Letters

Letters from the week of March 11, 2004

John Monkton
Phoenix

The Pit of Hell
Phoenix's own Bob Guccione: Upon a recent trip to Phoenix, I picked up a copy of New Times to see what was happening in the area. I happened upon the article by Stephen Lemons titled "Freaknik Flossin'" (Inferno, February 26). Wow, was I blown away! I can't believe he can get away with writing about the things he described. It seemed like something out of Penthouse magazine. I definitely would not want my wife to read it, but it sure stirred my curiosity. However, this is not the type of journalism that should be allowed in a public forum which minors might get hold of. What would your (or Mr. Lemons') mother have to say about such trash? Who gives you the right to publish this kind of filth for the general public to read? Someone should pull your plug!

Ralph Lassiter
Little Rock, Arkansas

Racist Rebukes
We all have struggles: "The New Racism" article was a little disturbing (Paul Kix, February 26). I can't seem to understand where the racism is coming into play. Just because they would not let the group perform didn't have to do with the color of their skin. According to the article, not all the members were black. And the gentleman, Michael Mack, whose son didn't make the basketball team wasn't because he was black, maybe he just wasn't very good. I get upset being a white with just as many struggles as anyone else. But some blacks of today just want to segregate themselves. They want a black student union. Show me the white student union. Why is it always the whites being racist? The blacks just do it to themselves. So quit whining, quit blaming everyone else and learn to look past the color of your own skin.

Charles Huber
Via e-mail

Can't we all just get along?: I am a freshman currently enrolled at Millennium High School. The article written accusing Millennium of being racist was completely out of line. To start things off, the Impact club should not be allowed to perform to a song that has the word "hell" in it. No other club is allowed to, and it's against school policy, so why should the rules be bent for one club? The dance line performed to the song "Born to Be Wild." How is that in any way even remotely similar to the rap and R&B songs the Impact club wanted to perform to?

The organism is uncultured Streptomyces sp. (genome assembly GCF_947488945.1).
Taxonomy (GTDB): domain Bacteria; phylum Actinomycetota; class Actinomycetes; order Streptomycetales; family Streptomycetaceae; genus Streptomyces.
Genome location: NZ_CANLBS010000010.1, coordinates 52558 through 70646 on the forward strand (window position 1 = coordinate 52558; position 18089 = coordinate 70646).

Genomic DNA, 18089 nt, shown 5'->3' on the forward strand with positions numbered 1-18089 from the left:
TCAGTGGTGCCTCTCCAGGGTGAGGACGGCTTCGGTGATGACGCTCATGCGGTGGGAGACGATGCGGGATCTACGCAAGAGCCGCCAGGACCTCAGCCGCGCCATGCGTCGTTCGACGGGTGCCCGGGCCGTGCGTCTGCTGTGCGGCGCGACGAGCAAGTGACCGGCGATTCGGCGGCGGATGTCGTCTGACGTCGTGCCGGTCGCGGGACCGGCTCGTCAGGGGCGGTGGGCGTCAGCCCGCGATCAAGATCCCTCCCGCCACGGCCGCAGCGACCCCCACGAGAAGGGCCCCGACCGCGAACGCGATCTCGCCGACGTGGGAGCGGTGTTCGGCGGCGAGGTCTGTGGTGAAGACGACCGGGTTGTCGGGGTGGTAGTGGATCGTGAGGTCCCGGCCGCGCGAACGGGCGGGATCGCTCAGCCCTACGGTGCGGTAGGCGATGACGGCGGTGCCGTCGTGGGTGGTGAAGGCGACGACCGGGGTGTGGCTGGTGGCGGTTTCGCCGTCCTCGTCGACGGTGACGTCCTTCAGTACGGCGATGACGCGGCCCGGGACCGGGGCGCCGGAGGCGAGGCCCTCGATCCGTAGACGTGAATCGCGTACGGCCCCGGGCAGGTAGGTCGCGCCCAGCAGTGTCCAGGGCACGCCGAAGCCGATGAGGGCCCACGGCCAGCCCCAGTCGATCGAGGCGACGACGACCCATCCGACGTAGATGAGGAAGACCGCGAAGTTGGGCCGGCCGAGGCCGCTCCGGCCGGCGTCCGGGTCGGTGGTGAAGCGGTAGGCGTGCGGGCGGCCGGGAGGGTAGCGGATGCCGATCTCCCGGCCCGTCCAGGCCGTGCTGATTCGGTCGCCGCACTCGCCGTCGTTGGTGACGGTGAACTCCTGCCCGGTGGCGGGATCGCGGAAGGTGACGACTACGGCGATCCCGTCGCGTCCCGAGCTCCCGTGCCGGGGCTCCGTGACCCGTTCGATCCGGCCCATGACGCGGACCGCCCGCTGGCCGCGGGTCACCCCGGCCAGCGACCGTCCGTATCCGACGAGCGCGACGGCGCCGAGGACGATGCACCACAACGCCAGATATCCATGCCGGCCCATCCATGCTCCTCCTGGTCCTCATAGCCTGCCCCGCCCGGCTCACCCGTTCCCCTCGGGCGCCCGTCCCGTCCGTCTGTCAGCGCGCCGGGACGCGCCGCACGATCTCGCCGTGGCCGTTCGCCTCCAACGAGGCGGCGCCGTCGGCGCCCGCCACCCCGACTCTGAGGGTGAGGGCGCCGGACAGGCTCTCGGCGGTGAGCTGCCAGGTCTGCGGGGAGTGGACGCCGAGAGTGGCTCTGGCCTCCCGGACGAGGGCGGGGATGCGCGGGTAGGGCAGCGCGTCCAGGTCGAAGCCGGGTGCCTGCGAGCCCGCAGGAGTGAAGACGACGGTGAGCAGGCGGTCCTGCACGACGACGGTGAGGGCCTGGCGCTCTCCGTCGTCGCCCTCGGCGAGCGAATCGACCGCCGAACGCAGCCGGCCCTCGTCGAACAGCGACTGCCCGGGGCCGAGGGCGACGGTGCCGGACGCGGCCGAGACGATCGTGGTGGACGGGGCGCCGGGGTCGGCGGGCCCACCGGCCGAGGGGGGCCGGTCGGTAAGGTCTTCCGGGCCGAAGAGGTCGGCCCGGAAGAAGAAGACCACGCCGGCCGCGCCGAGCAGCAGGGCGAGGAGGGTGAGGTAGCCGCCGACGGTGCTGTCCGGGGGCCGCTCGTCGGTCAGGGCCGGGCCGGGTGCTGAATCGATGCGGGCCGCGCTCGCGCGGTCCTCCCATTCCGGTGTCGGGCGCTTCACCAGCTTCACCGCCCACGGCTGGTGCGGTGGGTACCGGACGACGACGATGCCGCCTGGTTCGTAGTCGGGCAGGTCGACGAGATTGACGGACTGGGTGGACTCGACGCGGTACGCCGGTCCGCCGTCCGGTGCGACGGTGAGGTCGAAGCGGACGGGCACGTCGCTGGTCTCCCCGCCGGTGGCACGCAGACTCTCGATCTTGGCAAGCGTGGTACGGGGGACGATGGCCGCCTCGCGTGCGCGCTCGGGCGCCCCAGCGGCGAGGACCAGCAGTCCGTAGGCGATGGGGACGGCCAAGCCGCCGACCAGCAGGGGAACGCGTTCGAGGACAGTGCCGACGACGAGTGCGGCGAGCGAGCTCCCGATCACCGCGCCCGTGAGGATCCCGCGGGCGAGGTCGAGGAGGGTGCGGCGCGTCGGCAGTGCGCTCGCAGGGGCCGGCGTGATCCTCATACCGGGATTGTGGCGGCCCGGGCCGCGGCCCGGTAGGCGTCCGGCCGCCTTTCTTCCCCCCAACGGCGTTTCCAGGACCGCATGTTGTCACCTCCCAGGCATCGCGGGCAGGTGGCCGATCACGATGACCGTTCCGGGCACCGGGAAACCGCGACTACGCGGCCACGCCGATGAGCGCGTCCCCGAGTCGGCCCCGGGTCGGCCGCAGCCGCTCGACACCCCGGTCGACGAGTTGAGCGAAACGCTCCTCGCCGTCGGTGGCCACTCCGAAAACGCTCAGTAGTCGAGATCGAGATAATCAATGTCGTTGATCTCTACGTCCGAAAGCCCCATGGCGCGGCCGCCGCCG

I am a manager for the boys' basketball team. I can honestly say that Tim Butler is in no way racist. Have you seen our varsity basketball team? Two or three starters every game are black, and more than half the team is black! Whoever said that no black kids made the JV team was wrong. This whole argument was just some parent who was mad because his kid didn't make the team.

Millennium teaches about many diverse cultures and backgrounds. All of these problems and accusations were blown completely out of proportion. If you took a look inside the day of a student at Millennium, you wouldn't see racism, you would see students of different races getting along, and being friends. If you ask me, parents are the problem. They are the ones who build hate.

Amy Wong
Via e-mail

Neither "new," nor improved: I am a 2003 graduate of Millennium High School, and currently attend ASU as a computer science major. I have seen and experienced racism, both blatant and "new" (it isn't new; people are just noticing it more), as I am multi-ethnic (Indian, Peruvian, Native American). I was born and originally raised in the San Francisco Bay Area, where the melting pot is certainly more pronounced.

Arizona has a long way to go before it will reach that level of integration. I don't even feel bad about saying Arizona is fairly rife with racism, whether at stores, on the street, or at one of the largest universities in the world. But I can say that Millennium was a place where I generally didn't experience that.

I met some of the greatest people I have ever met in my life at Millennium, staff and students. People -- not white people, black people, brown people -- just people. I learned that at Millennium.

Racism has changed in our country. It isn't nearly as blatant as it used to be. It wouldn't allow our society to function. Rather, it has migrated to our thoughts, feelings and acts. We do little things that we don't notice, and when others do, we don't understand how they do, and get angry. Racism has become so institutionalized that some of us have grown complacent, and don't wish to fight anymore. Even if there is not a real problem, the fact that people feel that way proves that there is work to be done. Instead of ignoring it and calling it sensationalism, why can't there be a summit, where feelings can be expressed? Use it as an opportunity to grow. Apathy and perpetuating the myth of racism being extinct are as harmful as racism itself.

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